The Spanish outgoing Government has approved a new rental decree that extends contracts from 3 to 5 years (or 7 if the lessor is a company) and prevents rent increases within the contract above the CPI. It will be the third regulation regulating rent in force in less than three months.
This is what you should know if you have a rental contract or are planning to sign one soon:
What law is your contract subject to?
The simple answer is that rentals in Spain comply with the provisions of the Law on Urban Leases (LAU) with the articles in force at the time of signing the contract. From then on, the easiest thing to do is to differentiate between three periods:
-Until December 19, 2018, this 1994 law was governed by a reform that approved the PP in 2013 and reduced the duration of contracts to three years.
-Between 19 December 2018 and 23 January 2019. On 19 December, a government decree reforming the LAU came into force and was rejected by Congress, as published in the BOE on 24 January. Therefore, between December 19 and January 23 (legal sources are inclined to think that the repeal is not effective until it is published in the BOE, even if Congress voted before) the contracts are governed by what that decree said.
-As of January 24, 2018, the law returned to the 2013 reform, which will be in force until the decree approved this Friday by the Council of Ministers comes into force.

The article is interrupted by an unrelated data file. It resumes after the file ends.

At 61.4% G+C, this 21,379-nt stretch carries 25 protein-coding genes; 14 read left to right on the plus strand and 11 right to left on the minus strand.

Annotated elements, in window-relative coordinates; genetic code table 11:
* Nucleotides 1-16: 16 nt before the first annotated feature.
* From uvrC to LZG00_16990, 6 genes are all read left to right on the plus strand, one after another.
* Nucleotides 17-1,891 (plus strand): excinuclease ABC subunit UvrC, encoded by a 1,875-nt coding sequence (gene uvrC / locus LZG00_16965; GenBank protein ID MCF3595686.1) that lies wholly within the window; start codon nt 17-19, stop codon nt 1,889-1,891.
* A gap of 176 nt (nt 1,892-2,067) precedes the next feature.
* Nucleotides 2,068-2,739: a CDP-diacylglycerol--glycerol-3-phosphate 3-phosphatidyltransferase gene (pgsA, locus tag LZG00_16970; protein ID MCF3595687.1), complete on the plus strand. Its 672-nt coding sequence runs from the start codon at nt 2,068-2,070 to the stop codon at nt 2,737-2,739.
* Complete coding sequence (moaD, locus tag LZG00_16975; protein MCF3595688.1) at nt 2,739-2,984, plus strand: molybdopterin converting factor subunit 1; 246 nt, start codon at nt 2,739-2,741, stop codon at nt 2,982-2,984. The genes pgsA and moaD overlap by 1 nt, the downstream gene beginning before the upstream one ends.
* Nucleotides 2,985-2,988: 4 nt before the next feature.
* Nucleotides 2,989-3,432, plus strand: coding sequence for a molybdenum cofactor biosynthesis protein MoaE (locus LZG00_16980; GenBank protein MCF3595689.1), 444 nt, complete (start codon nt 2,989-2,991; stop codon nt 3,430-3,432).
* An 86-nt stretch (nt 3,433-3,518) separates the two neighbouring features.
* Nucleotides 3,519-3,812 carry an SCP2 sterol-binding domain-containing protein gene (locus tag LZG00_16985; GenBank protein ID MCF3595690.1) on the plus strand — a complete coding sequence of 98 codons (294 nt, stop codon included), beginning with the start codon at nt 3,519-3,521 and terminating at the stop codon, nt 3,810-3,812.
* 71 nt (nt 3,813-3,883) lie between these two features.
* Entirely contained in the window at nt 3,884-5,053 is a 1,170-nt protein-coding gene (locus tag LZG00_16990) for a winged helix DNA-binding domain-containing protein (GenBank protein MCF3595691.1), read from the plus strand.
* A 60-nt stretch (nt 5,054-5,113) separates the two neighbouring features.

And when will it go into effect?
Normally the decrees are activated one day after their publication in the BOE. Government sources point out that it is most likely that the publication will take place this Saturday, so the decree would be launched on Sunday and contracts signed on Monday should already be adapted to the new regulations.
How long will your contract last?
None of the two decrees passed in the last month contained a retroactivity clause because that would raise legal problems. So again it depends on when you signed it:
-If your contract is prior to December 19 or after January 23, the minimum duration is three years. If, at the end of those three years, none of the parties indicates that they wish to terminate the contract, it is extended for one more year (tacit extension).
-If you signed between 19 December and 23 January or will sign once the new decree comes into force, your contract has a minimum duration of five years if the owner is a natural person. If the property belongs to a legal person (i.e. a company) the minimum duration is seven years. The extension, if neither party says it wants to terminate the contract, is three years in both cases.
-For the contracts that are signed with the decree approved this Friday, a novelty has to be taken into account: one month as before is not enough for the landlord or tenant to communicate, at the end of the contract or of the tacit extension, that they want to put an end to it. Now the landlord must give four months’ notice and the tenant two months’ notice.
Can the landlord raise the rent as much as he wants?
In contracts signed before the new decree, the annual update of income is adjusted to what the contract establishes (normally the CPI, but there are other formulas). In the absence of a reference index, the Competitiveness Guarantee Index is applied.
The new decree, however, establishes a caveat: the annual update within the contract cannot in any case exceed the CPI.
What if he’s gonna sign a new contract?
The decree does not touch Article 17 of the LAU, as demanded by Podemos. That article establishes that the price of a rent is the one “freely agreed upon by the parties”. Therefore, there is no formal limitation on the landlord asking for whatever he wants for his flat.